Daddy Essay

1085 Words 5 Pages
Sylvia Plath’s poetry is well known for its deeply personal and emotional subject matter. Much of Plath’s poetry is confessional and divulges the most intimate parts of her psyche whether through metaphor or openly, without creating a persona through which to project her feelings, and through the use of intense imagery. Plath’s attempt to purge herself of the oppressive male figures in her life is one such deeply personal and fundamental theme in her poetry. In her poem, “Daddy”, which declares her hatred for her father and husband, this attempt is expressed through language, structure, and tone. (Perkins, 591)

Sylvia’s father, Otto Plath, was a German immigrant and an entomologist who specialized in bumblebees. Plath described him to a
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(Perkins, 594) The frequent use of the word black throughout the poem also conveys a feeling of gloom and suffocation.

Plath felt oppressed and stifled by men throughout her life. The first stanza of “Daddy” conveys her feelings of domination by her father:

You do not do, you do not do
Any more, black shoe
In which I have lived like a foot
For thirty years, poor and white,
Barely daring to breathe or Achoo.

Plath uses similes and metaphors to describe herself as a foot being cowed by a black shoe- her father- in which she barely dares to move. Other very intense similes and metaphors such as "Chuffing me off like a Jew. A Jew to Dachau, Auschwitz, Belson," and "I think I may well be a Jew" clearly show the feelings of anguish and hopelessness she felt under her father’s control.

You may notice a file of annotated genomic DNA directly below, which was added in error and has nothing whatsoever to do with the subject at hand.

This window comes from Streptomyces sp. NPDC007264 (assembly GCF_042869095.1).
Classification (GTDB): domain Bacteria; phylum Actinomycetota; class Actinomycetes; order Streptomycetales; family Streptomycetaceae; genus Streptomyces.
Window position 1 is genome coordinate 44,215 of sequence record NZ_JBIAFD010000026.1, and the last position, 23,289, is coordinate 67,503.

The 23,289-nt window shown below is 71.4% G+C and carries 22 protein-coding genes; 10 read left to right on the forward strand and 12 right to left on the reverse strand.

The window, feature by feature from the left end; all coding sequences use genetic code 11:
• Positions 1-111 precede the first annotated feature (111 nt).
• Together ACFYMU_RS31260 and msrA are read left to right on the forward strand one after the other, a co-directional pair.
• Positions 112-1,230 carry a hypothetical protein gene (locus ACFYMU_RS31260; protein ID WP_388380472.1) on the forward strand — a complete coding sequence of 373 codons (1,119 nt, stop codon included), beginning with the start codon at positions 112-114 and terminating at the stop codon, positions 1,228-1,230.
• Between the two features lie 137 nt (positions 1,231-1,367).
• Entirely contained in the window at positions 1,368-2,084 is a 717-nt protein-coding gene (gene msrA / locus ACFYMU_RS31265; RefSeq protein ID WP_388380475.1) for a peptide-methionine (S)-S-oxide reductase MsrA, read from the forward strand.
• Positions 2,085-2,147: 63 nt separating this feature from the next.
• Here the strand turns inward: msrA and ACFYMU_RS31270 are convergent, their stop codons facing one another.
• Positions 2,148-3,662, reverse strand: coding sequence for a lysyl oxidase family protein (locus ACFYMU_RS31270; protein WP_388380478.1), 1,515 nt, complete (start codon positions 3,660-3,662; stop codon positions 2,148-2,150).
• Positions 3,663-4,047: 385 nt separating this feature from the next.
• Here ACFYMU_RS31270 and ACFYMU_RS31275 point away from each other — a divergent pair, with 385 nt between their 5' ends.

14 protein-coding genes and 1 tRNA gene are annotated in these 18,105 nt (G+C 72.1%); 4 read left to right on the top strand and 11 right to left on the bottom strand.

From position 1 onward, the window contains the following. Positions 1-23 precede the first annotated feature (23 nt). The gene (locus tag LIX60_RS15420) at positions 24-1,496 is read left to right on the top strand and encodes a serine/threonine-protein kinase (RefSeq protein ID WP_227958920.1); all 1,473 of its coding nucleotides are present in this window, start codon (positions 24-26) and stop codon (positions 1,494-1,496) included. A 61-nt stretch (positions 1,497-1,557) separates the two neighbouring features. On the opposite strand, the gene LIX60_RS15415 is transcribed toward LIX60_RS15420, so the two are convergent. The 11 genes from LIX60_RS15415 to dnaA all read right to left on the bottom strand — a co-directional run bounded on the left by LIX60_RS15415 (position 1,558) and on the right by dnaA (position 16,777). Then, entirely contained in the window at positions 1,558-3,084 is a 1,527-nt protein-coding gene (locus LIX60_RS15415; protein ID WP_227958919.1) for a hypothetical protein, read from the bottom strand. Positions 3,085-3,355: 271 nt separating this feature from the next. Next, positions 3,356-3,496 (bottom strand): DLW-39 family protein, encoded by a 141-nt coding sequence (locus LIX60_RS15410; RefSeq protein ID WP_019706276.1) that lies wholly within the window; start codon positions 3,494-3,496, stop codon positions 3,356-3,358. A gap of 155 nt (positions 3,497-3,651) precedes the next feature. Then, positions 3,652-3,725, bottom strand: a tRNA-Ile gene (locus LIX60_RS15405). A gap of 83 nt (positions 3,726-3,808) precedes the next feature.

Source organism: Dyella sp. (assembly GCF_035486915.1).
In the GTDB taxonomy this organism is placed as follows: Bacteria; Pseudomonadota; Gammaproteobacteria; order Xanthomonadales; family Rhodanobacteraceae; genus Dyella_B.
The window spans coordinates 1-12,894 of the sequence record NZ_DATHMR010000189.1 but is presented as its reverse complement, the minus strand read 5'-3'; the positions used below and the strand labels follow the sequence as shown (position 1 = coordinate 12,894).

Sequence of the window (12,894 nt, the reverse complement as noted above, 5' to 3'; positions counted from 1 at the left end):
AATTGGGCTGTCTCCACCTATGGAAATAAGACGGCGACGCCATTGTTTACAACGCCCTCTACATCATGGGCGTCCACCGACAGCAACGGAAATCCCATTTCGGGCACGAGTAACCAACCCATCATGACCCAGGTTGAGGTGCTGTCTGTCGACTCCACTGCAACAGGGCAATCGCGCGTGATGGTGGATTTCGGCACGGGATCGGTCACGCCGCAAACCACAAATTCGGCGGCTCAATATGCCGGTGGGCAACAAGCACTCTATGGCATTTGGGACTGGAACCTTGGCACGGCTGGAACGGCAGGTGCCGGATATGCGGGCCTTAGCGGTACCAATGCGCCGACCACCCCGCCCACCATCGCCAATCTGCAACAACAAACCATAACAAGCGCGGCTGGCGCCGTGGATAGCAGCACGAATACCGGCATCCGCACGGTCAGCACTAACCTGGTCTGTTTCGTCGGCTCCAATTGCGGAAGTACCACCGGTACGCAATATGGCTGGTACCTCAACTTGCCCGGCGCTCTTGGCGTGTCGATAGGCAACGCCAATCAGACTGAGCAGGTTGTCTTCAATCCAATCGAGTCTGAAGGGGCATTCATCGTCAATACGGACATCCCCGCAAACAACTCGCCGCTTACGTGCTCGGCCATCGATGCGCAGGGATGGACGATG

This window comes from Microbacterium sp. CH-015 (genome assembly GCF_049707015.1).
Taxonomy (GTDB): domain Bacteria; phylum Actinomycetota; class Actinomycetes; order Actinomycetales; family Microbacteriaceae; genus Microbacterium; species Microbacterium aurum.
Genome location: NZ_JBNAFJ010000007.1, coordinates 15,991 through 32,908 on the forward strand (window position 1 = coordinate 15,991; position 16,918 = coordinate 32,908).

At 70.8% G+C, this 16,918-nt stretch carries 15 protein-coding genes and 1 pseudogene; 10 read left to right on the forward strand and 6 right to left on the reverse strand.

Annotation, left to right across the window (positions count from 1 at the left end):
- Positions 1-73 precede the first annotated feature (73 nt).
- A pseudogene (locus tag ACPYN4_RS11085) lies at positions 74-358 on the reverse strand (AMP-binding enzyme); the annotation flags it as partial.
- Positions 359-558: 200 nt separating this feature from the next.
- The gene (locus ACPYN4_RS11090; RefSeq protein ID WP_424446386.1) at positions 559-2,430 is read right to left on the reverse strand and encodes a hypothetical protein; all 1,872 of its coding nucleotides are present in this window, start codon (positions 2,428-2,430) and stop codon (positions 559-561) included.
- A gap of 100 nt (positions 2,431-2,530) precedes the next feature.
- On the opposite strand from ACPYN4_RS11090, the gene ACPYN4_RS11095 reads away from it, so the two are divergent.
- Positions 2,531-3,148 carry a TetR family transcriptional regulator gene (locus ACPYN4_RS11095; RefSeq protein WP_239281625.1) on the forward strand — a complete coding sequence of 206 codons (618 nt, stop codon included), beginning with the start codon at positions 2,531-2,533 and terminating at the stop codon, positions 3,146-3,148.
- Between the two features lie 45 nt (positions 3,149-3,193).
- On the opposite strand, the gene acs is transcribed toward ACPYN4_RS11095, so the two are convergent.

Strong images are presented throughout the poem. The words "marble-heavy, a bag full of God" convey the omniscience of her father's authority and the weight it imposed on her throughout her life. Another strong image is the comparison of Plath’s husband to a vampire: “The vampire who said he was you / And drank my blood for a year, / Seven years, if you want to know.” This stanza accounts the way Plath’s husband stripped her of her sense of self. Plath gave Hughes her trust and he gained total control over her, which he used to his advantage, thus “drinking her blood.” Additionally, Hughes and Plath were married for exactly seven years before he left